Facebook made its big "email" announcement, and yes, you will be able to get an @facebook.com email address." It’s not all about email, however, as CEO Mark Zuckerberg explained. It’s about "seamless" integration across email, IM, SMS, and all these ways of communication.
Will use Facebook’s new messaging system? Do you want a Facebook email address? Let us know.
Note: This article has been updated with further commentary.
It’s also about "conversation history", meaning you can keep a running dialogue with everybody you communicate with in a continuous thread for each person or each group of people.
"Five years from now, you’re just going to have this full, rich history," Zuckerberg says of the conversation history feature. Facebook’s Andrew Bosworth compared it to having a box full of letters between boyfriend and girlfriend from the beginning of the relationship to the present.
Users do have the ability to delete conversations.
Finally, it’s also about a "social inbox", which is where message prioritization comes in. Facebook will use the information it knows about who your friends are (based on the user’s friends list and their friends’ friends list) to prioritize the messages it thinks you’ll be really interested in.
The concept is not so much about spam filtering, but actually filtering for the messages from the people who you really care about. "There are a lot of different classes of junk," says Zuckerberg, suggesting that there are a lot of legitimate messages that you don’t actually care what they are saying.
It will place priority on friends and friends’ friends. There will then be another folder that will have stuff like bills, pages liked, etc. It’s not spam, but not stuff you care about as much as the friends’ messages (although, I’d suggest bills might deserve higher priority than some of the stuff your friends [or especially friends of friends] are saying). Then there’s the junk folder for spam.
Is Facebook’s New System a Danger to Email?
"This is not an email killer. This is a messaging system that includes email as one part of it."
"We don’t expect anyone to wake up tomorrow and say, ‘Ok, I’m going to shut down my Yahoo Mail account or my Gmail account," Zuckerberg said. He later added that maybe one day people will start to say that email isn’t as important as it was before, thought it "will always be a part."
"I think Gmail’s a really good product," he also noted during a Q&A session, responding to a lot of the press painting the announcement as a "Gmail killer."
"Relatively soon, we’ll probably all stop using arbitrary ten digit numbers and bizarre sequences of characters to contact each other," adds Joel Seligstein on the Facebook blog. "We will just select friends by name and be able to share with them instantly. We aren’t there yet, but the changes today are a small first step."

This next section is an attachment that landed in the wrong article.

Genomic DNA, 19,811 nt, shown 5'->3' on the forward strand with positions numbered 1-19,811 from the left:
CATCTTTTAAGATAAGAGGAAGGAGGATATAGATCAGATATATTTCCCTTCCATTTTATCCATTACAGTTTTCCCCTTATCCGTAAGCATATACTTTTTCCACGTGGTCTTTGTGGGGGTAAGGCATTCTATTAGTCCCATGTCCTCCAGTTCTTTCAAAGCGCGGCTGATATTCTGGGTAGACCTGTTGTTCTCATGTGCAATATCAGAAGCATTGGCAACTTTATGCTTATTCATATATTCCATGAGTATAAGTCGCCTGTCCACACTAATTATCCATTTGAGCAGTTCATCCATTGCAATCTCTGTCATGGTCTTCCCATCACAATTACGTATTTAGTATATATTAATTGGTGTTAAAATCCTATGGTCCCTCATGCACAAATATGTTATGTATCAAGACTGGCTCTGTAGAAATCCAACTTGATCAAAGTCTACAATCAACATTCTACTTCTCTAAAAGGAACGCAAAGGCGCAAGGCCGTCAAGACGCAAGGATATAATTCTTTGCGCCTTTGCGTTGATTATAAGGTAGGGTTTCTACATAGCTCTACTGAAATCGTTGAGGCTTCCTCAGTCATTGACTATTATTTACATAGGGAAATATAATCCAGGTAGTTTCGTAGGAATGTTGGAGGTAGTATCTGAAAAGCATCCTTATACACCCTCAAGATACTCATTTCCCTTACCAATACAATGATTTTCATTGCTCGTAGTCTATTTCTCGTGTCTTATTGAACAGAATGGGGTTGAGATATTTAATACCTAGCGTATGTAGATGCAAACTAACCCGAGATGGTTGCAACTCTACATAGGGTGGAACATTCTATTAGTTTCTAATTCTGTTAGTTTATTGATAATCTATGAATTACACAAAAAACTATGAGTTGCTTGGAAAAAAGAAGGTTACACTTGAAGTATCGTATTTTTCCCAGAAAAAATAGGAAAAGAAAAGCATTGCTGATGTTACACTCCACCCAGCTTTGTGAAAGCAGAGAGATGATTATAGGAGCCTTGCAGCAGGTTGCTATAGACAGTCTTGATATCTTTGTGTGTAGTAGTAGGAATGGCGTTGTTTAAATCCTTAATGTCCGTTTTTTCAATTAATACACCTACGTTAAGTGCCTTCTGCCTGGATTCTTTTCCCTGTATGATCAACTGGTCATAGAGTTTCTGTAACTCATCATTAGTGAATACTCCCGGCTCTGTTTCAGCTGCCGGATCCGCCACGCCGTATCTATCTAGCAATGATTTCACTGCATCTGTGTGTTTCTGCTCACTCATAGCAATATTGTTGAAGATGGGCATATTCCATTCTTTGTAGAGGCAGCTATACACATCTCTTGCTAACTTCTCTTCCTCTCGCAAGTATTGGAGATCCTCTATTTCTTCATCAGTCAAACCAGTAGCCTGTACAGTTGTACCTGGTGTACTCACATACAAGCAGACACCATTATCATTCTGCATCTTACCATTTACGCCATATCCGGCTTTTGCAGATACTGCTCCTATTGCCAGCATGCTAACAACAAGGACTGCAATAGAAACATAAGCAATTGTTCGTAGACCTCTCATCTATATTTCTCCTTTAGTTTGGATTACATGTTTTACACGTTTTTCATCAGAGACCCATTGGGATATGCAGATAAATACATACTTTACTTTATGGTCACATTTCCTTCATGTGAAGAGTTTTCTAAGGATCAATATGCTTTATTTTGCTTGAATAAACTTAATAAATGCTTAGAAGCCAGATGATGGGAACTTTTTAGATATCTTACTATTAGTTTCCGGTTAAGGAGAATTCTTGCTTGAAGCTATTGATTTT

Admittedly, there is something attractive about that concept, and lots of users are bound to agree. Still, the system faces an enormous hurdle – trust. Facebook doesn’t exactly have the best reputation when it comes to privacy and user data, but that hasn’t stopped users from continuing to share massive amounts of information with the service, so that may not be as big a hurdle as it would seem.
More details on Facebook’s announcements here. The company also sent us this information sheet:
Will This Cause Businesses to Utilize Personal Profiles More?
I wrote an article recently, discussing what implications a Facebook email service could potentially have on marketing. That was before the product was launched and we really knew all the details. My first impressions of this announcement tell me that this is going to be both good and bad for marketers, if it gains widespread adoption.
For one, it’s bringing all these different communications into a central place – Facebook – and that is a place where people are spending a great deal of their time already, and it has push notifications on mobile, so users will be alerted all the time. On the other hand, it sounds like business messages will be pushed out of priority’s way in favor of actual friend dialogue. The frequency at which people would use the "other inbox" would come down to an individual-by-individual basis.
It will be interesting to see if more businesses start utilizing personal profiles in addition to their business pages in order to get into users’ prioritized inboxes. Your personal interactions would theoretically make the cut. This could actually help brands humanize themselves and use social media the way it was intended – for conversations. Brands will face the obstacle of of actually getting customers to accept their friend requests (and quite frankly, I hope this doesn’t translate into friend request spam, though I can see that happening), but it will force authenticity and actual relationships.
Meanwhile, the secondary inbox will still contain all of your email marketing messages, and while this may not be checked as frequently as the prioritized one, it will still be checked. Remember, these are opt-in emails coming to the secondary inbox. It’s email that users want (assuming the spam filter works well). In some cases it’s email they need. If bills are going there, people are not going to ignore this inbox. In fact, Facebook says it expects people to check that box at least once a day.
The new features will be available on an invitation-only basis at first (not unlike the way Gmail started). The @facebook.com addresses are supposed to correspond with your Facebook user name. At this point, it’s unclear how this will work for people who have the same name.
So, what do you think of the announcements? Share your thoughts here.